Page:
All MSID courses are taught by Ecuadorian faculty who are experts in their fields.

    About the Learning Abroad Center

    Learning Abroad Center programs are:

    • Affordable: our programs are cost effective.
    • Academically strong: many programs have strong University of Minnesota departmental support and offer pre-approved courses for many majors.
    • Culturally rich: regardless of the program you choose, you will have the opportunity to immerse yourself in the local culture.
    • Expertly managed: our staff in Minnesota and abroad are trained professionals and are always available to answer your questions from extensive pre-departure advising and online orientations to reentry programming. Your safety and well-being are paramount, and we work hard to ensure you have a rewarding and safe experience abroad.
  4. Program Structure

    Program Type Field Study, Study Abroad Center
    Program Level 3000–4000 level courses
    Courseload

    You are required to take 16 credits for fall or spring semester. Add 4 credits for optional language pre-session.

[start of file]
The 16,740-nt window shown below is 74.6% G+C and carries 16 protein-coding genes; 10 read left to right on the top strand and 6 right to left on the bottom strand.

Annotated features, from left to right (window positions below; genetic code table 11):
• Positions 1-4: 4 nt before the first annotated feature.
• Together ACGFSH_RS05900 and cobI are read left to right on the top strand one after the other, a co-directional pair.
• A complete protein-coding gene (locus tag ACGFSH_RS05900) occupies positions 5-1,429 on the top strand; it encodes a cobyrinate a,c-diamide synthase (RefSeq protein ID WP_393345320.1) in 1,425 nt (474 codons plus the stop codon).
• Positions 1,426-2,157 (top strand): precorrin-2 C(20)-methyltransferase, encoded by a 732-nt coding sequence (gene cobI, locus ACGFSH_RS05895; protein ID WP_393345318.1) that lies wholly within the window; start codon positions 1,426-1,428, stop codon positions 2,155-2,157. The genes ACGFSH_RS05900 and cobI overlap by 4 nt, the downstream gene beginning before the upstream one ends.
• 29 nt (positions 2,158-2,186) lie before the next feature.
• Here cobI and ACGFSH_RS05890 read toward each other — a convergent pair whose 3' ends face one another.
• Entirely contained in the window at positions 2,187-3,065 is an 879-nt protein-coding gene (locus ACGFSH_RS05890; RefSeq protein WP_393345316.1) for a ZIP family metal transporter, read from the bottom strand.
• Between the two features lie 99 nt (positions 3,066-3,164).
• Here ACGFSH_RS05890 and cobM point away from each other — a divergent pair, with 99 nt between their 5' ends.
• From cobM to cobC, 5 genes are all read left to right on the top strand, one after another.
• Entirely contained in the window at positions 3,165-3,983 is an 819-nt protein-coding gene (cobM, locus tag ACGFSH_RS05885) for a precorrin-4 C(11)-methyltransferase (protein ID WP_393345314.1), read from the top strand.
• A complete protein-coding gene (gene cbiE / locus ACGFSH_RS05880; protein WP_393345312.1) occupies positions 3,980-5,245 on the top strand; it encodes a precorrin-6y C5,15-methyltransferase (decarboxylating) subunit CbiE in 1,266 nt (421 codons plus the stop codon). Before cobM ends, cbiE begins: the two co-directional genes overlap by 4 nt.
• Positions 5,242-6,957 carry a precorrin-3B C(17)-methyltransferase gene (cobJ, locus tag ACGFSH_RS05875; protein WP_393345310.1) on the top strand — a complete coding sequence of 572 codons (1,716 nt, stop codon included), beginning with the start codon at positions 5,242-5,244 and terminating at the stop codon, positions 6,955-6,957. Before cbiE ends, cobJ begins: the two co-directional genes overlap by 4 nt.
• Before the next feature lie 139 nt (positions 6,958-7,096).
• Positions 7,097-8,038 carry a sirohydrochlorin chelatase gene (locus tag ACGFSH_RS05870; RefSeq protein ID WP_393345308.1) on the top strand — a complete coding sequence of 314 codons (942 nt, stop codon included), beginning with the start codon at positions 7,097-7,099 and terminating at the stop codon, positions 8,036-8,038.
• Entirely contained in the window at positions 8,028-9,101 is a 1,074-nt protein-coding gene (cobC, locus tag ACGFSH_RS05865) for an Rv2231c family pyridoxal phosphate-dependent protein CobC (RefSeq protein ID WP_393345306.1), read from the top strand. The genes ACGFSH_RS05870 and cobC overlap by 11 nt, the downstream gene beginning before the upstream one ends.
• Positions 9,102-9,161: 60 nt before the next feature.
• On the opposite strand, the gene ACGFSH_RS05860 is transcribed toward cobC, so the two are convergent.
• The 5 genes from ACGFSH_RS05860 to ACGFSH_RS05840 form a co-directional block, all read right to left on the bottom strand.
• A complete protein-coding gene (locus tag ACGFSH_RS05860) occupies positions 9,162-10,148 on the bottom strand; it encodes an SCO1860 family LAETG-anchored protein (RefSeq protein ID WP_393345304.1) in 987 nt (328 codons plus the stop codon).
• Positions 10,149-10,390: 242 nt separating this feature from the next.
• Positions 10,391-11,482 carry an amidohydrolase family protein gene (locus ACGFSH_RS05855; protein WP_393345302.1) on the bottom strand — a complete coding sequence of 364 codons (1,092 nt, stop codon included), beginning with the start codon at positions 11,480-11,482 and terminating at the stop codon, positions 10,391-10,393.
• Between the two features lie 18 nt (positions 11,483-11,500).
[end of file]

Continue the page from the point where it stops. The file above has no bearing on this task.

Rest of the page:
Coursework

    Semester Program

    MSID Timeline Chart

    Spend 7 weeks engaged in coursework in Quito, followed by 6 weeks working as an intern or conducting a research project with a local grassroots organization. MSID students enroll in 4 required courses, including to an internship or research project:

    • Historical & Political Context of Ecuador
    • International Development
      Choose a theme to focus your studies and prepare you for your internship or research project. See theme descriptions for more information.

      • Entrepreneurship 
      • Health
      • Human Rights
      • Sustainability 
    • Spanish Language
    • Internship or Research